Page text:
… congregation—for instance, the Ammonites and Moabites
(De 23:3; Ne 13:1, 2). If the heathen, as such, were not
allowed to enter the sanctuary for worship, much less were they allowed
to enter in order to rob and destroy.
11. (Jer 37:21; 38:9; 52:6).
given … pleasant things for
meat—(2Ki 6:25; Job 2:4).
relieve … soul—literally, "to
cause the soul or life to return."
for I am become vile—Her sins and
consequent sorrows are made the plea in craving God's mercy. Compare
the like plea in Ps 25:11.
12. The pathetic appeal of Jerusalem, not only
to her neighbors, but even to the strangers "passing by," as her sorrow
is such as should excite the compassion even of those unconnected with
her. She here prefigures Christ, whom the language is prophetically
made to suit, more than Jerusalem. Compare Israel, that is, Messiah,
49:3. Compare with "pass by,"
27:39; Mr 15:29. As to
Jerusalem, Da 9:12.
M AURER, from the Arabic idiom,
translates, "do not go off on your way," that is, stop, whoever ye are
that pass by. English Version is simpler.
13. bones—a fire which not only consumes
the skin and flesh, but penetrates even to my "bones" (that is, my
prevaileth against—not as Rosenmuller, "He (Jehovah) hath broken them";
a sense not in the Hebrew.
net—(Eze 12:13); image from hunting wild beasts. He has
so entangled me in His judgments that I cannot escape.
turned me back—so that I cannot go
forward and get free from His meshes.
14. yoke … is bound by his
Metaphor from husbandmen, who, after they have bound the yoke to the
neck of oxen, hold the rein firmly twisted round the hand. Thus
the translation will be, "in His hand." Or else, "the yoke of my
transgressions" (that is, of punishment for my transgressions) is held
so fast fixed on me "by" God, that there is no loosening of it;
thus English Version, "by His hand."
wreathed—My sins are like the withes
entwined about the neck to fasten the yoke to.
into their hands, from whom—into the
hands of those, from whom, &c. Maurer translates, "before whom I am not able
15. trodden, &c.—Maurer, from Syriac root, translates, "cast
away"; so 2Ki 23:27.
119:118, supports English
in … midst of me—They fell not
on the battlefield, but in the heart of the city; a sign of the divine
assembly—the collected forces of
Babylon; a very different "assembly" from the solemn ones which once
met at Jerusalem on the great feasts. The Hebrew means,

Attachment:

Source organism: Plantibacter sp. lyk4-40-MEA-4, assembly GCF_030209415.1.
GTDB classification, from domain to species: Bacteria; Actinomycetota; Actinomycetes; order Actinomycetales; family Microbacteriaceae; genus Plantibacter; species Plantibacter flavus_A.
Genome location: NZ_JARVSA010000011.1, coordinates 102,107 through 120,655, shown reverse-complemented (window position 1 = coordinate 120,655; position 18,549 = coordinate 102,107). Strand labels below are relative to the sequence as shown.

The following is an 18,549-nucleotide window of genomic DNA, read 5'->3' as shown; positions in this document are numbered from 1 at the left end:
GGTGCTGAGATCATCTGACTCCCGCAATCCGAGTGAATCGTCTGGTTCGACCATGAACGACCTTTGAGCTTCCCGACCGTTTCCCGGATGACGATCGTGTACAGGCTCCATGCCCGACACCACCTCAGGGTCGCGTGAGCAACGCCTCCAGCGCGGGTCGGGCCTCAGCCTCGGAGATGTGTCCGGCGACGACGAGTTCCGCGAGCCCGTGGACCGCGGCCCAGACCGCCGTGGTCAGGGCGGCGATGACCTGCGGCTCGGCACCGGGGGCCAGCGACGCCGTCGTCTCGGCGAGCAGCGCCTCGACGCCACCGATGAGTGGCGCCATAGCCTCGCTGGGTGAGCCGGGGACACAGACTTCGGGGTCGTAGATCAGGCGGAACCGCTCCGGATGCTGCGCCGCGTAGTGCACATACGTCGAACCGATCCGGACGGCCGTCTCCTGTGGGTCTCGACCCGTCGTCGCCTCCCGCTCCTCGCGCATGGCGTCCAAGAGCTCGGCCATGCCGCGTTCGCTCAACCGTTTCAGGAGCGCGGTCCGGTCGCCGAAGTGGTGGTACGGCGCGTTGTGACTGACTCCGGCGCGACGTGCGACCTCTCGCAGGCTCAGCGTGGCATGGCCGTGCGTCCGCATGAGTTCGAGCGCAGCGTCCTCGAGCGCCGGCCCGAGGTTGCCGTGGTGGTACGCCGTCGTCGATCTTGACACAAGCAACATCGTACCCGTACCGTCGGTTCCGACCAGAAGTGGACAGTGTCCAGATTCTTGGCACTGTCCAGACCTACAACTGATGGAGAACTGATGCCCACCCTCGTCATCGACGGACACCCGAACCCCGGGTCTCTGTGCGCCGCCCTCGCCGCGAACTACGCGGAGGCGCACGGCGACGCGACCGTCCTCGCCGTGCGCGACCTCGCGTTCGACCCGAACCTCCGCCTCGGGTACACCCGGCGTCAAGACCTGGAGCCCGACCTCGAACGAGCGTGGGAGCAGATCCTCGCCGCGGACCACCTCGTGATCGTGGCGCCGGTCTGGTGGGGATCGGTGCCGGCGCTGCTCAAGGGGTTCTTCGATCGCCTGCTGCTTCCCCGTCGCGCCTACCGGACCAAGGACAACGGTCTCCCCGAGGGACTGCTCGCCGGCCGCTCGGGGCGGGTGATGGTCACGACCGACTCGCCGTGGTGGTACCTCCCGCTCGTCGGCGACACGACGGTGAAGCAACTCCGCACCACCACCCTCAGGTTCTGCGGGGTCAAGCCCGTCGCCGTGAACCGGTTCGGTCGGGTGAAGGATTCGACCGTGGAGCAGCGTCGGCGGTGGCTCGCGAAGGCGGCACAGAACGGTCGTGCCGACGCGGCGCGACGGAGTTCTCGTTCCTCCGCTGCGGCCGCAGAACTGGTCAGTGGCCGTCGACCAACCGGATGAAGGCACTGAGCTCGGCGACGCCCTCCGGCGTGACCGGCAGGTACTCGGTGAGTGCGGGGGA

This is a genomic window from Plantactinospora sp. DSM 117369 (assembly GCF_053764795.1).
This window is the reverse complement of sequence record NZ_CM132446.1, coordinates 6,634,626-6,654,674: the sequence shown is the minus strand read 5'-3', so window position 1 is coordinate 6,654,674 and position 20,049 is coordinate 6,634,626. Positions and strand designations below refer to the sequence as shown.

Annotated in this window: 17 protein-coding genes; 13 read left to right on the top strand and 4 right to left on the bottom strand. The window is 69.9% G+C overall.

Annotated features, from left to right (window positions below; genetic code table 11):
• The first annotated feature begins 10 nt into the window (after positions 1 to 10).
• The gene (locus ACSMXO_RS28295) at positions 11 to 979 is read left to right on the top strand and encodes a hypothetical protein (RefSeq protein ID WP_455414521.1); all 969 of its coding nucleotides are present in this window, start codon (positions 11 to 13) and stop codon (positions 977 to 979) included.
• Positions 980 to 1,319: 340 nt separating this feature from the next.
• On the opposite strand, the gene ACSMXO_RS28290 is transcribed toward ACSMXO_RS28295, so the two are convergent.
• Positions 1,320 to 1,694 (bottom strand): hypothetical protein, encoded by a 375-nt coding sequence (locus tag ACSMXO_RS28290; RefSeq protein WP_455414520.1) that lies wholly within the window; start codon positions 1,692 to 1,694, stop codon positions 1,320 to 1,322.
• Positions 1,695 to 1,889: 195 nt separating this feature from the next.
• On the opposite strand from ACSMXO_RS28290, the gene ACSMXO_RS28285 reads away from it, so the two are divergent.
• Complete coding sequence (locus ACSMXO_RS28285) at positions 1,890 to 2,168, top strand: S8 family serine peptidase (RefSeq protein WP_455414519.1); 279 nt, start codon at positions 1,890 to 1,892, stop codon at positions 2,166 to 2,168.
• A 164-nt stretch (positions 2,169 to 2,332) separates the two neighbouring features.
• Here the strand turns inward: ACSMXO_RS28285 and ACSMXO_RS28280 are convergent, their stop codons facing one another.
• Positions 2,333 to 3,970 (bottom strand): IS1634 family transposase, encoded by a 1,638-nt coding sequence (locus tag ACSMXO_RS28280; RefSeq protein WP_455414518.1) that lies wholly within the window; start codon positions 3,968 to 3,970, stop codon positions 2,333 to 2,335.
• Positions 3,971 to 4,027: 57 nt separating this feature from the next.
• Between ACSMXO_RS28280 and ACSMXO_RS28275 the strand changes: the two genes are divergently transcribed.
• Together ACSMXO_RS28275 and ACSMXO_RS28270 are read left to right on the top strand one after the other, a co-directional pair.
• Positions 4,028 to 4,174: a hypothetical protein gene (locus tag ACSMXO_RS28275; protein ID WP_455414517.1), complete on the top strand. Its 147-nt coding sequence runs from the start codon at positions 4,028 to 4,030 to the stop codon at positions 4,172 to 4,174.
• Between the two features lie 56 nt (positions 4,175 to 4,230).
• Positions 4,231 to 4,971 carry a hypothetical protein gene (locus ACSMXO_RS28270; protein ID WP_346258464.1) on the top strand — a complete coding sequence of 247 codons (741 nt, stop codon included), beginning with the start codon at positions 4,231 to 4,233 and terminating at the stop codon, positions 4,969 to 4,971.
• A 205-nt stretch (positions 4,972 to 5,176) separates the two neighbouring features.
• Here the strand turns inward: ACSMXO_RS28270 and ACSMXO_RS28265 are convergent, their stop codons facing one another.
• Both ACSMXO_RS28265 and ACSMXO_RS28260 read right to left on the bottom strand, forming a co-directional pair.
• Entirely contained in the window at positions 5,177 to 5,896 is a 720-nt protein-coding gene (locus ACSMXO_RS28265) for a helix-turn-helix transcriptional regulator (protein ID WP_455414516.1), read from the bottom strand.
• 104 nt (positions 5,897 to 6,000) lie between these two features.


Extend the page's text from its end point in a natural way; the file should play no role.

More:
literally, such a solemn "assembly" or feast (compare La 2:22).
trodden … virgin … in a
wine-press—hath forced her blood to burst forth, as the red
wine from the grapes trodden in the press (Isa
63:3; Re 14:19, 20; 19:15).
16. (Jer 13:17; 14:17). Jerusalem is the speaker.
mine eye, mine eye—so La 4:18, "our end … our end"; repetition
17. Like a woman in labor-throes (Jer 4:31).
menstruous woman—held unclean, and
shunned by all; separated from her husband and from the temple (compare
1:8; Le 14:19, &c.).
18. The sure sign of repentance; justifying
God, condemning herself (Ne 9:33; Ps 51:4; Da 9:7-14).
his commandment—literally, "mouth";
His word in the mouth of the prophets.
19. lovers—(La 1:2; Jer
elders—in dignity, not merely age.
sought … meat—Their dignity did
not exempt them from having to go and seek bread (La 1:11).
20. bowels … troubled—(Job 30:27; Isa 16:11; Jer 4:19; 31:20). Extreme mental distress affects the
bowels and the whole internal frame.
heart … turned—(Ho 11:8); is agitated or fluttered.
abroad … sword … at home … as
death—(De 32:25; Eze 7:15). The "as" does not modify, but
intensifies. "Abroad the sword bereaveth, at home as it were death
itself" (personified), in the form of famine and pestilence (2Ki 25:3; Jer 14:18; 52:6). So Hab 2:5, "as death" [Michaelis].
21. they are glad that thou hast done
it—because they thought that therefore Judah is irretrievably
the day … called—(but) thou wilt
bring on them the day of calamity which thou hast announced,
namely, by the prophets (Jer 50:1-46; 48:27).
like … me—in calamities (Ps
137:8, 9; Jer 51:25,
22. Such prayers against foes are lawful, if
the foe be an enemy of God, and if our concern be not for our own
personal feeling, but for the glory of God and the welfare of His
come before thee—so Re 16:19, "Babylon came in remembrance
before God" (compare Ps 109:15).